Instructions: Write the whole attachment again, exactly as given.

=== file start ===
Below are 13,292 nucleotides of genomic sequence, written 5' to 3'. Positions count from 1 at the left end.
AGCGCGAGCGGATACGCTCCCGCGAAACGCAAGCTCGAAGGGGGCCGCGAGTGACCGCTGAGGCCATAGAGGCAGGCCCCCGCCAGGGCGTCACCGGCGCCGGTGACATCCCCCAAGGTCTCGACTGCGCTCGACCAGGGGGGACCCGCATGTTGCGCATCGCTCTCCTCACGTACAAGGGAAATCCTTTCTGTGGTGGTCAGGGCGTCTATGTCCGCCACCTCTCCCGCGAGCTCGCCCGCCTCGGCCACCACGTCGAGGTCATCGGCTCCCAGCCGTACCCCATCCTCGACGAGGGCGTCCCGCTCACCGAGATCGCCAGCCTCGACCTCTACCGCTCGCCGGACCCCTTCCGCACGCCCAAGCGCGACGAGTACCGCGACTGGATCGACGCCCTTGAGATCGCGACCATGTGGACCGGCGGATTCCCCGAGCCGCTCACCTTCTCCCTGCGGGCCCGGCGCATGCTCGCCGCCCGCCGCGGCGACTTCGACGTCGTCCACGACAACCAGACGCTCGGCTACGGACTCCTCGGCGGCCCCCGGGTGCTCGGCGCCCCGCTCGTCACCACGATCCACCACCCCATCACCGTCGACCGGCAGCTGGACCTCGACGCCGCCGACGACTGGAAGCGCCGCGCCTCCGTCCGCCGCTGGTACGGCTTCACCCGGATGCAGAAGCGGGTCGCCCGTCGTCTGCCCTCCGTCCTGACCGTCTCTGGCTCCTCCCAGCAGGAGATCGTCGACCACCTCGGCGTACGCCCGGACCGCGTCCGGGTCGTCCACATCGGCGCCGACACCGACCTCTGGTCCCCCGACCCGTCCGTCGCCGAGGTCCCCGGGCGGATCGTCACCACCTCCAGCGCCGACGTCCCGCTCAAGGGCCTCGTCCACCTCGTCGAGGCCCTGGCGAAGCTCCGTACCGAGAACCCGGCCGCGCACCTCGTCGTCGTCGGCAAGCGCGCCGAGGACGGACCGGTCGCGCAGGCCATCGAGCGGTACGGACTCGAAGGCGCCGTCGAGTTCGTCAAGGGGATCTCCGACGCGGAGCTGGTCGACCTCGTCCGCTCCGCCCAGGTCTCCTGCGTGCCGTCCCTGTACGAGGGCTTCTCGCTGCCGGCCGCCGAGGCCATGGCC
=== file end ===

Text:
Below are 13,292 nucleotides of genomic sequence, written 5' to 3'. Positions count from 1 at the left end.
AGCGCGAGCGGATACGCTCCCGCGAAACGCAAGCTCGAAGGGGGCCGCGAGTGACCGCTGAGGCCATAGAGGCAGGCCCCCGCCAGGGCGTCACCGGCGCCGGTGACATCCCCCAAGGTCTCGACTGCGCTCGACCAGGGGGGACCCGCATGTTGCGCATCGCTCTCCTCACGTACAAGGGAAATCCTTTCTGTGGTGGTCAGGGCGTCTATGTCCGCCACCTCTCCCGCGAGCTCGCCCGCCTCGGCCACCACGTCGAGGTCATCGGCTCCCAGCCGTACCCCATCCTCGACGAGGGCGTCCCGCTCACCGAGATCGCCAGCCTCGACCTCTACCGCTCGCCGGACCCCTTCCGCACGCCCAAGCGCGACGAGTACCGCGACTGGATCGACGCCCTTGAGATCGCGACCATGTGGACCGGCGGATTCCCCGAGCCGCTCACCTTCTCCCTGCGGGCCCGGCGCATGCTCGCCGCCCGCCGCGGCGACTTCGACGTCGTCCACGACAACCAGACGCTCGGCTACGGACTCCTCGGCGGCCCCCGGGTGCTCGGCGCCCCGCTCGTCACCACGATCCACCACCCCATCACCGTCGACCGGCAGCTGGACCTCGACGCCGCCGACGACTGGAAGCGCCGCGCCTCCGTCCGCCGCTGGTACGGCTTCACCCGGATGCAGAAGCGGGTCGCCCGTCGTCTGCCCTCCGTCCTGACCGTCTCTGGCTCCTCCCAGCAGGAGATCGTCGACCACCTCGGCGTACGCCCGGACCGCGTCCGGGTCGTCCACATCGGCGCCGACACCGACCTCTGGTCCCCCGACCCGTCCGTCGCCGAGGTCCCCGGGCGGATCGTCACCACCTCCAGCGCCGACGTCCCGCTCAAGGGCCTCGTCCACCTCGTCGAGGCCCTGGCGAAGCTCCGTACCGAGAACCCGGCCGCGCACCTCGTCGTCGTCGGCAAGCGCGCCGAGGACGGACCGGTCGCGCAGGCCATCGAGCGGTACGGACTCGAAGGCGCCGTCGAGTTCGTCAAGGGGATCTCCGACGCGGAGCTGGTCGACCTCGTCCGCTCCGCCCAGGTCTCCTGCGTGCCGTCCCTGTACGAGGGCTTCTCGCTGCCGGCCGCCGAGGCCATGGCC